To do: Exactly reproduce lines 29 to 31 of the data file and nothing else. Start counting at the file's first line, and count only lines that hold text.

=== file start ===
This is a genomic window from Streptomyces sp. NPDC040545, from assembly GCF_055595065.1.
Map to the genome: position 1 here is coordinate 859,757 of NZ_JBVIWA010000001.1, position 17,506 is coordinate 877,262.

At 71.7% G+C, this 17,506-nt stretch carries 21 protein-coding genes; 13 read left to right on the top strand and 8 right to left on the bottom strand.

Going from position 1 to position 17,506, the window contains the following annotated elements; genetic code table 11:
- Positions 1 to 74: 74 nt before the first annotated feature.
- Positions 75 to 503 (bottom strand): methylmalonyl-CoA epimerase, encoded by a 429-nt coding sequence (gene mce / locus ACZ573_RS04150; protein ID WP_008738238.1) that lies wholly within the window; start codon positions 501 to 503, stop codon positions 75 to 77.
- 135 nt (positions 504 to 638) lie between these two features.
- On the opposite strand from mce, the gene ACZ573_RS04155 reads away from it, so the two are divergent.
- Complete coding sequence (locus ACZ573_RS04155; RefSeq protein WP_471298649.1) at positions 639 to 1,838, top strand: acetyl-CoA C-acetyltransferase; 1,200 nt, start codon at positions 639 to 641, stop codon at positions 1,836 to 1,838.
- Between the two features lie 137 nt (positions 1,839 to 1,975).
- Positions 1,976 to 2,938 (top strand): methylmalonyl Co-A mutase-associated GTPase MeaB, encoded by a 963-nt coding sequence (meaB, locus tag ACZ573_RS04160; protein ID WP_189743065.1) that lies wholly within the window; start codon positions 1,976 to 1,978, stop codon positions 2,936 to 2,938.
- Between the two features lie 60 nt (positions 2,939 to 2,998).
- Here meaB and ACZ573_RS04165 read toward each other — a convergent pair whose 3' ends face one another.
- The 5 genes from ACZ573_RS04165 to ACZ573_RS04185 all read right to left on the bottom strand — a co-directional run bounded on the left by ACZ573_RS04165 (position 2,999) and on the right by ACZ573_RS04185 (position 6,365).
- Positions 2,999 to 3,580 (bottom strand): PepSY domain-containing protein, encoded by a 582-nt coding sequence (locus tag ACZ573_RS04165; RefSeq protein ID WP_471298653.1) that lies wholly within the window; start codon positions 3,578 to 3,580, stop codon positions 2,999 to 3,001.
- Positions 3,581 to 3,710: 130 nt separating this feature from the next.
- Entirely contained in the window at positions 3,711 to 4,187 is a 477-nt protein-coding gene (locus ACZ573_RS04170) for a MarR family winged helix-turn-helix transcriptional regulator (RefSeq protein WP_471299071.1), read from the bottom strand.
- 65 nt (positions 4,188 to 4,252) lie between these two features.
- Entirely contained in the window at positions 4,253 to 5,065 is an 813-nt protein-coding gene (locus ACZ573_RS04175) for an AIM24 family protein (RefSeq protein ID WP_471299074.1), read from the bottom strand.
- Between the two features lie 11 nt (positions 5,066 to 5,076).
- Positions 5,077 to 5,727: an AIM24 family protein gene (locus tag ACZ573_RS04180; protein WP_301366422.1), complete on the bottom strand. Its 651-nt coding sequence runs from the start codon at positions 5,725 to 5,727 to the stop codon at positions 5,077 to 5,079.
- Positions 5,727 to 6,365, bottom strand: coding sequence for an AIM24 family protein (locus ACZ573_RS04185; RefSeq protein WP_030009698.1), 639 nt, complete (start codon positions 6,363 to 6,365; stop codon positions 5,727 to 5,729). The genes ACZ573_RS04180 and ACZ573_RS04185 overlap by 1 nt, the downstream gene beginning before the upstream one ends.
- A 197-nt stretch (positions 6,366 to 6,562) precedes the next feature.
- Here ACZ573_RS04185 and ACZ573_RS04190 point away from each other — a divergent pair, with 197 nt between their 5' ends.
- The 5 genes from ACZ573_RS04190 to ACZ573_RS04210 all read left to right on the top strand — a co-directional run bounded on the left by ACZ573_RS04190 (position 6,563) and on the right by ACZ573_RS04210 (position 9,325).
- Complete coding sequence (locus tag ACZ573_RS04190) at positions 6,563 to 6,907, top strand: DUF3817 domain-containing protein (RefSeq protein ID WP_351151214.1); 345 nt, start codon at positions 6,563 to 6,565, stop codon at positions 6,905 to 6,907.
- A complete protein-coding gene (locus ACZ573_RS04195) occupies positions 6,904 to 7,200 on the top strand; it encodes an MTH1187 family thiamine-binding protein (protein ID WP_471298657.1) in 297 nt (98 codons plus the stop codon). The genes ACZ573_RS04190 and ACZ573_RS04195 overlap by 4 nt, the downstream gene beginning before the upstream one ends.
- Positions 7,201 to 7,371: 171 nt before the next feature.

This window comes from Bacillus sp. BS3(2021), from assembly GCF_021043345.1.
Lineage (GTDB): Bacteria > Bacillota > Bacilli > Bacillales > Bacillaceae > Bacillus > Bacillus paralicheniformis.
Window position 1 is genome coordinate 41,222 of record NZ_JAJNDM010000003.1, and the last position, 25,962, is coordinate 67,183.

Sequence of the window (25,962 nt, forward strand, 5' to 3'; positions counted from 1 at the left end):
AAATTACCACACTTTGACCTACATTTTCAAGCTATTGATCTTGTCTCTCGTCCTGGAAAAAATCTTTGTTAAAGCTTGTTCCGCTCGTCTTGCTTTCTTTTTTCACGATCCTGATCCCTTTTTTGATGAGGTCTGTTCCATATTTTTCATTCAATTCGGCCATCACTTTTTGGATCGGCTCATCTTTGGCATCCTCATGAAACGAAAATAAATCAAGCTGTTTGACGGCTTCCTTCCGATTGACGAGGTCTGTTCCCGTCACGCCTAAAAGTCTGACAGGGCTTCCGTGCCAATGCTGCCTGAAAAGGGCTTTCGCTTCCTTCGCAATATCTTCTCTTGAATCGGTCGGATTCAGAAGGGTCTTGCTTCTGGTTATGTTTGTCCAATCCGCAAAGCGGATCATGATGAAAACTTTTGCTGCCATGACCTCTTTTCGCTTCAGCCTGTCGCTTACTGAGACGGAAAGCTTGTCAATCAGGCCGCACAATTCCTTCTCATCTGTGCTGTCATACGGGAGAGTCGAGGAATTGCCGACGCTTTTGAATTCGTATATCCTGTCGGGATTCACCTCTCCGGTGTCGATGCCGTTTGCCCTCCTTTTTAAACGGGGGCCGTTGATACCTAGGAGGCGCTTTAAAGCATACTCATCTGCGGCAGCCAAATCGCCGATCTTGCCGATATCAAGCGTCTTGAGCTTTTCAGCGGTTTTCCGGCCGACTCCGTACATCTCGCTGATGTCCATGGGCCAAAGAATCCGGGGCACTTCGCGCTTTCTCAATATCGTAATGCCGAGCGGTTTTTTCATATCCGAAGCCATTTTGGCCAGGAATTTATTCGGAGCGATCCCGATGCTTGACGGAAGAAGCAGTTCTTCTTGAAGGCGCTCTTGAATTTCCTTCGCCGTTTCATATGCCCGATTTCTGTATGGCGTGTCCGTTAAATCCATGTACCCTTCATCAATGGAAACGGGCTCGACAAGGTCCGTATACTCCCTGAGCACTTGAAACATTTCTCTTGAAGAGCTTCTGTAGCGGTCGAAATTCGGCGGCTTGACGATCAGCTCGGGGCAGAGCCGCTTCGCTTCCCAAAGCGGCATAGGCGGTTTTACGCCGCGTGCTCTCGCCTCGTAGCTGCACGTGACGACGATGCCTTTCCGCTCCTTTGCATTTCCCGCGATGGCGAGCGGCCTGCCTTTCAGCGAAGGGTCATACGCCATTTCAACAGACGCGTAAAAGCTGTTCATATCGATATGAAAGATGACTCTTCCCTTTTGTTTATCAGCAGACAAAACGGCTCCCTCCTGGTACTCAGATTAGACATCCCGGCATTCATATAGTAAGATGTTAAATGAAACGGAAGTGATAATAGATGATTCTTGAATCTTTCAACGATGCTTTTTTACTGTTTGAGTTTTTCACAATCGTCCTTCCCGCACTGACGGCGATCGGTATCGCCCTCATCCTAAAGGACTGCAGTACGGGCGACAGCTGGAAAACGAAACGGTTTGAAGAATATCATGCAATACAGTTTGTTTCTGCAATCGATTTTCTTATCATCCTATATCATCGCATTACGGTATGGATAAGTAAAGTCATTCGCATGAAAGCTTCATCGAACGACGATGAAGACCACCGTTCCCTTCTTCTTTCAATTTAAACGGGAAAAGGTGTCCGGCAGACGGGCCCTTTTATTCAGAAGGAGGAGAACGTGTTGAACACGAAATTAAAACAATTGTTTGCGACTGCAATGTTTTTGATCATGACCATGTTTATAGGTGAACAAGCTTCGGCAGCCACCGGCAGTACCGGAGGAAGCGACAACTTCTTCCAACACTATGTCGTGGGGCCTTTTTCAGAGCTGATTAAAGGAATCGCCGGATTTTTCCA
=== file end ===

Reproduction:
This window comes from Bacillus sp. BS3(2021), from assembly GCF_021043345.1.
Lineage (GTDB): Bacteria > Bacillota > Bacilli > Bacillales > Bacillaceae > Bacillus > Bacillus paralicheniformis.
Window position 1 is genome coordinate 41,222 of record NZ_JAJNDM010000003.1, and the last position, 25,962, is coordinate 67,183.